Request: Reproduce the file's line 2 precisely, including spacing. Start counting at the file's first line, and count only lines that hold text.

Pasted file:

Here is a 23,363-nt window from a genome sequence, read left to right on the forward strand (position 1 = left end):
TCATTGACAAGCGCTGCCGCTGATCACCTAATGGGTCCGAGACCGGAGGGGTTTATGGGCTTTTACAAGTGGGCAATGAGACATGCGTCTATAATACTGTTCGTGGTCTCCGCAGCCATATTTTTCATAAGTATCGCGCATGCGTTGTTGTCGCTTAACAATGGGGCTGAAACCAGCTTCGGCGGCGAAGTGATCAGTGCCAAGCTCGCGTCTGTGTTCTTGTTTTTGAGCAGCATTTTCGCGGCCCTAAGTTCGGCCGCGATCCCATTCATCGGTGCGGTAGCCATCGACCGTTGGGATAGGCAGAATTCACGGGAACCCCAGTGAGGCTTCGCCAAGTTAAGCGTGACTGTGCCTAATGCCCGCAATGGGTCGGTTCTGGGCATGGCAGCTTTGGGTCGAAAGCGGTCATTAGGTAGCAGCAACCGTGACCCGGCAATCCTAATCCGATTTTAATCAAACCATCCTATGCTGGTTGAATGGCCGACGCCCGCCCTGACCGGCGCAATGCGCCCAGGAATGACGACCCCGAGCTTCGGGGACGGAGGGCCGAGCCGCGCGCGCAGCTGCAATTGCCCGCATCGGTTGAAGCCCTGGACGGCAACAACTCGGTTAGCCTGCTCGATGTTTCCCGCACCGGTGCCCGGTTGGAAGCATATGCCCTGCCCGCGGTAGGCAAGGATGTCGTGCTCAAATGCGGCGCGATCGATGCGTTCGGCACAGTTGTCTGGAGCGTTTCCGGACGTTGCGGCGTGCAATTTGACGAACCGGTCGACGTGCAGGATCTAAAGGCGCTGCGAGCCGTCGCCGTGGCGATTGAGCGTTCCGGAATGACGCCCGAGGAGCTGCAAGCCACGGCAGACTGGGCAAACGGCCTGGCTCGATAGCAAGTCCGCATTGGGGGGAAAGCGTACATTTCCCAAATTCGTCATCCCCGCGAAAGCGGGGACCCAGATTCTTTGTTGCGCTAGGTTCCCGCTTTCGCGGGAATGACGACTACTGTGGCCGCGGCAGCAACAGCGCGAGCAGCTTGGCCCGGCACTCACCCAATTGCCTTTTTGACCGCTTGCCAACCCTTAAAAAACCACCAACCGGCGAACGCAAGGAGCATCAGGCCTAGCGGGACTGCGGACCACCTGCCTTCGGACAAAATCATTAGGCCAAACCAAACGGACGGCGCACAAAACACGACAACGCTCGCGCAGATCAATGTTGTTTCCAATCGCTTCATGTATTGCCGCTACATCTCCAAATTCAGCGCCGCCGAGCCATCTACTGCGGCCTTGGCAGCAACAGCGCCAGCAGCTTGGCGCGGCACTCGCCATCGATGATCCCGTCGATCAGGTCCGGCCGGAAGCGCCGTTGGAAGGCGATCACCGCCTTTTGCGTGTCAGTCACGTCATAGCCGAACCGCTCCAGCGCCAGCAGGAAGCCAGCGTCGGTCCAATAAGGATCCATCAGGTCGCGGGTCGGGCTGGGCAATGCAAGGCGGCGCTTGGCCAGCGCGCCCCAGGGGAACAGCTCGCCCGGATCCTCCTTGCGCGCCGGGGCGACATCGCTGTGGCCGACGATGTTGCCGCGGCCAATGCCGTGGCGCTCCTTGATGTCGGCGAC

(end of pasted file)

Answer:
TCATTGACAAGCGCTGCCGCTGATCACCTAATGGGTCCGAGACCGGAGGGGTTTATGGGCTTTTACAAGTGGGCAATGAGACATGCGTCTATAATACTGTTCGTGGTCTCCGCAGCCATATTTTTCATAAGTATCGCGCATGCGTTGTTGTCGCTTAACAATGGGGCTGAAACCAGCTTCGGCGGCGAAGTGATCAGTGCCAAGCTCGCGTCTGTGTTCTTGTTTTTGAGCAGCATTTTCGCGGCCCTAAGTTCGGCCGCGATCCCATTCATCGGTGCGGTAGCCATCGACCGTTGGGATAGGCAGAATTCACGGGAACCCCAGTGAGGCTTCGCCAAGTTAAGCGTGACTGTGCCTAATGCCCGCAATGGGTCGGTTCTGGGCATGGCAGCTTTGGGTCGAAAGCGGTCATTAGGTAGCAGCAACCGTGACCCGGCAATCCTAATCCGATTTTAATCAAACCATCCTATGCTGGTTGAATGGCCGACGCCCGCCCTGACCGGCGCAATGCGCCCAGGAATGACGACCCCGAGCTTCGGGGACGGAGGGCCGAGCCGCGCGCGCAGCTGCAATTGCCCGCATCGGTTGAAGCCCTGGACGGCAACAACTCGGTTAGCCTGCTCGATGTTTCCCGCACCGGTGCCCGGTTGGAAGCATATGCCCTGCCCGCGGTAGGCAAGGATGTCGTGCTCAAATGCGGCGCGATCGATGCGTTCGGCACAGTTGTCTGGAGCGTTTCCGGACGTTGCGGCGTGCAATTTGACGAACCGGTCGACGTGCAGGATCTAAAGGCGCTGCGAGCCGTCGCCGTGGCGATTGAGCGTTCCGGAATGACGCCCGAGGAGCTGCAAGCCACGGCAGACTGGGCAAACGGCCTGGCTCGATAGCAAGTCCGCATTGGGGGGAAAGCGTACATTTCCCAAATTCGTCATCCCCGCGAAAGCGGGGACCCAGATTCTTTGTTGCGCTAGGTTCCCGCTTTCGCGGGAATGACGACTACTGTGGCCGCGGCAGCAACAGCGCGAGCAGCTTGGCCCGGCACTCACCCAATTGCCTTTTTGACCGCTTGCCAACCCTTAAAAAACCACCAACCGGCGAACGCAAGGAGCATCAGGCCTAGCGGGACTGCGGACCACCTGCCTTCGGACAAAATCATTAGGCCAAACCAAACGGACGGCGCACAAAACACGACAACGCTCGCGCAGATCAATGTTGTTTCCAATCGCTTCATGTATTGCCGCTACATCTCCAAATTCAGCGCCGCCGAGCCATCTACTGCGGCCTTGGCAGCAACAGCGCCAGCAGCTTGGCGCGGCACTCGCCATCGATGATCCCGTCGATCAGGTCCGGCCGGAAGCGCCGTTGGAAGGCGATCACCGCCTTTTGCGTGTCAGTCACGTCATAGCCGAACCGCTCCAGCGCCAGCAGGAAGCCAGCGTCGGTCCAATAAGGATCCATCAGGTCGCGGGTCGGGCTGGGCAATGCAAGGCGGCGCTTGGCCAGCGCGCCCCAGGGGAACAGCTCGCCCGGATCCTCCTTGCGCGCCGGGGCGACATCGCTGTGGCCGACGATGTTGCCGCGGCCAATGCCGTGGCGCTCCTTGATGTCGGCGAC